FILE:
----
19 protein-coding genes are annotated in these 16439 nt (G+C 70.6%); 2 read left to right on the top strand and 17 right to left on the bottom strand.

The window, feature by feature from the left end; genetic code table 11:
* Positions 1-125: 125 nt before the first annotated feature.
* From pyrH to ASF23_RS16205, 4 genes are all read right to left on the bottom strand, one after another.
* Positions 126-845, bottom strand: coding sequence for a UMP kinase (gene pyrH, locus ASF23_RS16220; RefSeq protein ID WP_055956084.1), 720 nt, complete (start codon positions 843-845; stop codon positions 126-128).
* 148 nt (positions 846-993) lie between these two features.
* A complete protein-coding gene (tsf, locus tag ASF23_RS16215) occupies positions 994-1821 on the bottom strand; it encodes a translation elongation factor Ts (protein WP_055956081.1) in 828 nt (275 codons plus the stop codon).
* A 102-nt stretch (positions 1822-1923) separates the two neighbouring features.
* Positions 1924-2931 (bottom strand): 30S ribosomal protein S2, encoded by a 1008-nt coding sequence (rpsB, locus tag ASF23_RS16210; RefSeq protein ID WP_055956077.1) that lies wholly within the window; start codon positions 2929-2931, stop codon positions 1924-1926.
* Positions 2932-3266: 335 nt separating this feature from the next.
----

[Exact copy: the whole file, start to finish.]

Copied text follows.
19 protein-coding genes are annotated in these 16439 nt (G+C 70.6%); 2 read left to right on the top strand and 17 right to left on the bottom strand.

The window, feature by feature from the left end; genetic code table 11:
* Positions 1-125: 125 nt before the first annotated feature.
* From pyrH to ASF23_RS16205, 4 genes are all read right to left on the bottom strand, one after another.
* Positions 126-845, bottom strand: coding sequence for a UMP kinase (gene pyrH, locus ASF23_RS16220; RefSeq protein ID WP_055956084.1), 720 nt, complete (start codon positions 843-845; stop codon positions 126-128).
* 148 nt (positions 846-993) lie between these two features.
* A complete protein-coding gene (tsf, locus tag ASF23_RS16215) occupies positions 994-1821 on the bottom strand; it encodes a translation elongation factor Ts (protein WP_055956081.1) in 828 nt (275 codons plus the stop codon).
* A 102-nt stretch (positions 1822-1923) separates the two neighbouring features.
* Positions 1924-2931 (bottom strand): 30S ribosomal protein S2, encoded by a 1008-nt coding sequence (rpsB, locus tag ASF23_RS16210; RefSeq protein ID WP_055956077.1) that lies wholly within the window; start codon positions 2929-2931, stop codon positions 1924-1926.
* Positions 2932-3266: 335 nt separating this feature from the next.